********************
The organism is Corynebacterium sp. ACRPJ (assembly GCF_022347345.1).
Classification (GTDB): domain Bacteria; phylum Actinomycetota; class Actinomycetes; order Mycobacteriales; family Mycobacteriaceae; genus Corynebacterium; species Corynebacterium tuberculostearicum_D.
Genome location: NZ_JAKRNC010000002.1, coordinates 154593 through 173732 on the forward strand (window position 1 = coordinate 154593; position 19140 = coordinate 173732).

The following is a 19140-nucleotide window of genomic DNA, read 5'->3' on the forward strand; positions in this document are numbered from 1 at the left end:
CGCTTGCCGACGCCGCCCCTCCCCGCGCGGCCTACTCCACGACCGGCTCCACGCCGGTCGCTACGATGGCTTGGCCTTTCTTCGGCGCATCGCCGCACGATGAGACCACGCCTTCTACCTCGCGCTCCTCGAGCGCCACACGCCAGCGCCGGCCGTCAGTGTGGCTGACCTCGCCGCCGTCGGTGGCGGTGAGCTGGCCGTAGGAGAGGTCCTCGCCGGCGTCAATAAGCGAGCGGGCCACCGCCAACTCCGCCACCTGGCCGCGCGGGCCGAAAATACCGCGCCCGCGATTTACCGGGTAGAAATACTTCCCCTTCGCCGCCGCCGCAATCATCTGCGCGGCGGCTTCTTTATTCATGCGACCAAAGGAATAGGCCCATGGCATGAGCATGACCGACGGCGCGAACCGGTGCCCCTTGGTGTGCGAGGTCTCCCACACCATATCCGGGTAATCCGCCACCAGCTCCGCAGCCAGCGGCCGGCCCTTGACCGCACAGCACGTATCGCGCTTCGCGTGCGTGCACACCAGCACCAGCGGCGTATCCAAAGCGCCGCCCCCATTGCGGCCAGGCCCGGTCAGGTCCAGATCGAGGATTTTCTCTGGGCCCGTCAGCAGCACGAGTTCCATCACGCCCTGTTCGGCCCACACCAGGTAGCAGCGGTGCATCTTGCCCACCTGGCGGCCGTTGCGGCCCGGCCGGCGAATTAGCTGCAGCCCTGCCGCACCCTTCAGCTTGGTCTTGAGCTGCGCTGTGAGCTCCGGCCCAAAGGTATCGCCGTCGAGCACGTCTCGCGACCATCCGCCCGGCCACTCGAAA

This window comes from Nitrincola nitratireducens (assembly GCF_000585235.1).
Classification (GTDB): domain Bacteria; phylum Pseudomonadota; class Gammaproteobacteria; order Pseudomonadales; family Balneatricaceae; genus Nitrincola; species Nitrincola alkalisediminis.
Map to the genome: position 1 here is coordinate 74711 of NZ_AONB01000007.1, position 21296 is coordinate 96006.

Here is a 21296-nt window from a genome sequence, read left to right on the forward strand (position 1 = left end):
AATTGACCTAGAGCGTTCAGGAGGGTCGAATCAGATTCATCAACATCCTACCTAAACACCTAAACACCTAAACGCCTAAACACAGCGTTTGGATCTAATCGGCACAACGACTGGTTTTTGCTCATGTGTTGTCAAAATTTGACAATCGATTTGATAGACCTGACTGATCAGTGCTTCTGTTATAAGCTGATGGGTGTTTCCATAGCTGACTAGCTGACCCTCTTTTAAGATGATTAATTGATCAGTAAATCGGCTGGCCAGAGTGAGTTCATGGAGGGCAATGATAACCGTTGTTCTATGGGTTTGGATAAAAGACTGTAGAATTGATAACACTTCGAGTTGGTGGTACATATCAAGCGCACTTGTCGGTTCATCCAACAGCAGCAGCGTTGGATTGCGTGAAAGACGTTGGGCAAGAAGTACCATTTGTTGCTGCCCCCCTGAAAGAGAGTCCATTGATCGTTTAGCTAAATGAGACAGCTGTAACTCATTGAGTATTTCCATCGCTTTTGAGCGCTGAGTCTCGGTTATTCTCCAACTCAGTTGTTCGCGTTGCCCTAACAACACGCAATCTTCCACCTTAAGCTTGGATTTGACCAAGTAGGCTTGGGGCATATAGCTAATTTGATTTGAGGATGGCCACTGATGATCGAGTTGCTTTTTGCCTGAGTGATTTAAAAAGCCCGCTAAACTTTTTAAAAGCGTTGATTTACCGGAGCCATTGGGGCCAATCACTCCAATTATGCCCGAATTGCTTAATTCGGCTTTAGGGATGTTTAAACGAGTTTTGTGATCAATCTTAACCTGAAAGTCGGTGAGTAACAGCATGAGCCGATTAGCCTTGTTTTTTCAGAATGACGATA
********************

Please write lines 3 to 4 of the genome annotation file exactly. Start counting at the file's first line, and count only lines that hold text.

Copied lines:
Genome location: NZ_JAKRNC010000002.1, coordinates 154593 through 173732 on the forward strand (window position 1 = coordinate 154593; position 19140 = coordinate 173732).

The following is a 19140-nucleotide window of genomic DNA, read 5'->3' on the forward strand; positions in this document are numbered from 1 at the left end: